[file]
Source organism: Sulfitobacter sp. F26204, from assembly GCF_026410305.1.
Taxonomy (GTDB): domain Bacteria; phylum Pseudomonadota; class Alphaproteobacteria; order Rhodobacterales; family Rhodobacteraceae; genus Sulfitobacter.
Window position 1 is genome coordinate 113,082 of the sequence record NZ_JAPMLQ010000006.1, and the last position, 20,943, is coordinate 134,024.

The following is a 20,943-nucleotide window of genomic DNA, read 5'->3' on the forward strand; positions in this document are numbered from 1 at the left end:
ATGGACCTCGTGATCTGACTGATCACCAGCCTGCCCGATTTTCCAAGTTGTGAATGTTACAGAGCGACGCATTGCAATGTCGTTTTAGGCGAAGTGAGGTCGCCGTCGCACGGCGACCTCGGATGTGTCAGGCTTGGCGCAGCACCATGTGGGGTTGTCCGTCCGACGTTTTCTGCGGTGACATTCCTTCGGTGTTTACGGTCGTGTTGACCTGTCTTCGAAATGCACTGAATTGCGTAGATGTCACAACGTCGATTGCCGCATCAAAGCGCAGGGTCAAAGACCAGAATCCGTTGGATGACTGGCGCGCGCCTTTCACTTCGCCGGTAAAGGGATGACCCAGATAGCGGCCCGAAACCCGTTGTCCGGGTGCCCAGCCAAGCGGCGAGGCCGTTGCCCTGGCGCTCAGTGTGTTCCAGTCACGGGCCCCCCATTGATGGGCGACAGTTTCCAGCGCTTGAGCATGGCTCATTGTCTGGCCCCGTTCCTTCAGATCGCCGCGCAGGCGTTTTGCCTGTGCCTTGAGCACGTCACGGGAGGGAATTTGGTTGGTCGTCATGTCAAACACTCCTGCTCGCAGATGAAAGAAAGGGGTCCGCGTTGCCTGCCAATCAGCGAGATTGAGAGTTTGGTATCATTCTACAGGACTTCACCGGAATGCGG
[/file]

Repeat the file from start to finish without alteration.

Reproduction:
Source organism: Sulfitobacter sp. F26204, from assembly GCF_026410305.1.
Taxonomy (GTDB): domain Bacteria; phylum Pseudomonadota; class Alphaproteobacteria; order Rhodobacterales; family Rhodobacteraceae; genus Sulfitobacter.
Window position 1 is genome coordinate 113,082 of the sequence record NZ_JAPMLQ010000006.1, and the last position, 20,943, is coordinate 134,024.

The following is a 20,943-nucleotide window of genomic DNA, read 5'->3' on the forward strand; positions in this document are numbered from 1 at the left end:
ATGGACCTCGTGATCTGACTGATCACCAGCCTGCCCGATTTTCCAAGTTGTGAATGTTACAGAGCGACGCATTGCAATGTCGTTTTAGGCGAAGTGAGGTCGCCGTCGCACGGCGACCTCGGATGTGTCAGGCTTGGCGCAGCACCATGTGGGGTTGTCCGTCCGACGTTTTCTGCGGTGACATTCCTTCGGTGTTTACGGTCGTGTTGACCTGTCTTCGAAATGCACTGAATTGCGTAGATGTCACAACGTCGATTGCCGCATCAAAGCGCAGGGTCAAAGACCAGAATCCGTTGGATGACTGGCGCGCGCCTTTCACTTCGCCGGTAAAGGGATGACCCAGATAGCGGCCCGAAACCCGTTGTCCGGGTGCCCAGCCAAGCGGCGAGGCCGTTGCCCTGGCGCTCAGTGTGTTCCAGTCACGGGCCCCCCATTGATGGGCGACAGTTTCCAGCGCTTGAGCATGGCTCATTGTCTGGCCCCGTTCCTTCAGATCGCCGCGCAGGCGTTTTGCCTGTGCCTTGAGCACGTCACGGGAGGGAATTTGGTTGGTCGTCATGTCAAACACTCCTGCTCGCAGATGAAAGAAAGGGGTCCGCGTTGCCTGCCAATCAGCGAGATTGAGAGTTTGGTATCATTCTACAGGACTTCACCGGAATGCGG